50 Shades is a trifle. I know it is a strange book review that remains ambivalent, but I feel about this book like I feel about the movie Dark Shadows, which I saw a few weeks ago. It was enjoyable enough. I’m not recommending it. I’m not NOT recommending it.

If should come as no surprise that unsubstantive entertainment can also be popular. Cotton candy movies are one of the joys of the summer. So, why is it news–and to some people, problematic news–that 50 Shades is topping the bestsellers list?

Some say it’s the book’s dubious origins and that it’s not very good. I call bullshit. I’ve read many a popular book that I thought was weakly-plotted, shabbily-edited, poorly-written gash. I think the furor is about women and sex. The clue is in the derisive label that follows the book around–”mommy porn.” There is something America finds squicky about a broad cross-section of women, including suburban mothers and women of a certain age, digging on highly-sexualized content. What’s with the special term “mommy porn,” anyway? Are we to believe that mommies’ approval somehow diminishes porn? Is “mommy porn” less legitimate than “regular porn?” Daddies have been known to watch skin flicks and read Playboy, does their porn get a special designation?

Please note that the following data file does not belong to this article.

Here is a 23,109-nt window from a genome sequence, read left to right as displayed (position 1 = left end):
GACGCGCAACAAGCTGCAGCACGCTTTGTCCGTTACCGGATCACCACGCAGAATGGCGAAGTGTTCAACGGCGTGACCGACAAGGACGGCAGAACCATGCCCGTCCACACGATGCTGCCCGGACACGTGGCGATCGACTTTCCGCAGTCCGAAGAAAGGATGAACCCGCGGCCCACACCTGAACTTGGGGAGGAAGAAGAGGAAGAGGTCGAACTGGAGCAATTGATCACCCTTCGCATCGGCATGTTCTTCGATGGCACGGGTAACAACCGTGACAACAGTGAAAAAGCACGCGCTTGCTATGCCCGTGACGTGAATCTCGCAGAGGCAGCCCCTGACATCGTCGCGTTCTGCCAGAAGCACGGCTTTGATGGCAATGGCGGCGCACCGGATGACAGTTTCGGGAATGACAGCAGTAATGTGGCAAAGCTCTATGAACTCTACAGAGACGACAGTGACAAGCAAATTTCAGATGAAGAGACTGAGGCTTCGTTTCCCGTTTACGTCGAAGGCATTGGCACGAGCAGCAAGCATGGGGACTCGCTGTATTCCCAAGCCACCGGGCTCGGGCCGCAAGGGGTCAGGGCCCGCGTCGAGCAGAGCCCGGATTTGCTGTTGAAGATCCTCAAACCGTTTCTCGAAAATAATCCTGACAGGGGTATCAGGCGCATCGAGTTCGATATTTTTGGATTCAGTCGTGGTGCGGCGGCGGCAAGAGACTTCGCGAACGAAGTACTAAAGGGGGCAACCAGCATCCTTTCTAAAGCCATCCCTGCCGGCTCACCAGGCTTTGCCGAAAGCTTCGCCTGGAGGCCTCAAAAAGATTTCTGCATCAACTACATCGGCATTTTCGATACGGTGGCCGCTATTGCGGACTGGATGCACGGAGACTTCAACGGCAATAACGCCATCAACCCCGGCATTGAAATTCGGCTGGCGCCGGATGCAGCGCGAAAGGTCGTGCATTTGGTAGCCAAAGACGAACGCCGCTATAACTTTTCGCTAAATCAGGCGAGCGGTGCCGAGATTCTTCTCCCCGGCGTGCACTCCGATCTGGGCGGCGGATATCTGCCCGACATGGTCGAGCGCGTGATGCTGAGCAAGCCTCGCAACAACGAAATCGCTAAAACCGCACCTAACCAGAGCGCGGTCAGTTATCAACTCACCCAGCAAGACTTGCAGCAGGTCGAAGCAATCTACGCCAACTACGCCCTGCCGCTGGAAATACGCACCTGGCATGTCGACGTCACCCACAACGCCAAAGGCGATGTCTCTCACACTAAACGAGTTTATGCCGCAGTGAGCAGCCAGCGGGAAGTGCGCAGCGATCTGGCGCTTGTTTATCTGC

There is so much policing and interrogating of women’s response to this book. Elizabeth Titus, who admits she has not read the book, wrote at the Ms. Magazine blog:

When I had three friends to dinner at my home in Connecticut, I asked if they’d heard of this book. One, a publishing industry veteran, rolled her eyes and said, “Oh, yeah, that’s all over the media world. Mommy porn. What are women thinking, when they could lose the right to abortion and birth control?” Another, a personal trainer, told how one of her clients, a stay-at-home mother, said the book changed her life. She was well into the book and enjoying it. The third, a psychologist, was as clueless as me.